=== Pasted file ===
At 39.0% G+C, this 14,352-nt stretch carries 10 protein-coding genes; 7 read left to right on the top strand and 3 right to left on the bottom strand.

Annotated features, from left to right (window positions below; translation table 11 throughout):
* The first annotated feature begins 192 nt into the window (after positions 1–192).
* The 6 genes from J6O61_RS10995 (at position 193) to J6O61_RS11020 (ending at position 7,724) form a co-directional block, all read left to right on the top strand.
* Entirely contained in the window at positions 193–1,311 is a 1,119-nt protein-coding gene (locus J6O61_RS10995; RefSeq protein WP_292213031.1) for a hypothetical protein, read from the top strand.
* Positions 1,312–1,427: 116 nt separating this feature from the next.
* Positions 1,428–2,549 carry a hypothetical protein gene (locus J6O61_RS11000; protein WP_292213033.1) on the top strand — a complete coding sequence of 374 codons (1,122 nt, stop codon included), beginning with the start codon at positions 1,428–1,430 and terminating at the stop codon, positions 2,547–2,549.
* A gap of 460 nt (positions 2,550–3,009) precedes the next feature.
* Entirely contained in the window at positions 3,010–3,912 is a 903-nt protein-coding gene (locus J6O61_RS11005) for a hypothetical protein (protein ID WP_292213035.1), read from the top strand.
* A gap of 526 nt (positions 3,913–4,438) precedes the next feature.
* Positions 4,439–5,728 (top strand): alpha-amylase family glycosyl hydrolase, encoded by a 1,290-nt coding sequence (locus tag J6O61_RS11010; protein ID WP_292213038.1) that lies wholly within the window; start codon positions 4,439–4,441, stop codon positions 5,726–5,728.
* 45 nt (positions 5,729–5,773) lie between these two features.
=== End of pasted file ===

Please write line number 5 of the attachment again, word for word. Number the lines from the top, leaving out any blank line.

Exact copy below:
* Entirely contained in the window at positions 193–1,311 is a 1,119-nt protein-coding gene (locus J6O61_RS10995; RefSeq protein WP_292213031.1) for a hypothetical protein, read from the top strand.